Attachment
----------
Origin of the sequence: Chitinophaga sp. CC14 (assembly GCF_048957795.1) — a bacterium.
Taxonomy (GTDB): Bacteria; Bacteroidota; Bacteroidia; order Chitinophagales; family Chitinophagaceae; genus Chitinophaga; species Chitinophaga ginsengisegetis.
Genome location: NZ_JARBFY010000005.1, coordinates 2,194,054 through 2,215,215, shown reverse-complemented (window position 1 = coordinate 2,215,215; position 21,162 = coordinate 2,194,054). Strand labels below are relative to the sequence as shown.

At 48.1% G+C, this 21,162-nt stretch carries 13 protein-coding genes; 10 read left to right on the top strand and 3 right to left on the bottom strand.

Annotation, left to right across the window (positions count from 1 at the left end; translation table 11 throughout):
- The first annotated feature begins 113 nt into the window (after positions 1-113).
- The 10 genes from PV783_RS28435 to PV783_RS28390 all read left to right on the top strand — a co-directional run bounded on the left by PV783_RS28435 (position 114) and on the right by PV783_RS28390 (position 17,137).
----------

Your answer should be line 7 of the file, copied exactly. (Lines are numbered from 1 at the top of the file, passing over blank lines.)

- The 10 genes from PV783_RS28435 to PV783_RS28390 all read left to right on the top strand — a co-directional run bounded on the left by PV783_RS28435 (position 114) and on the right by PV783_RS28390 (position 17,137).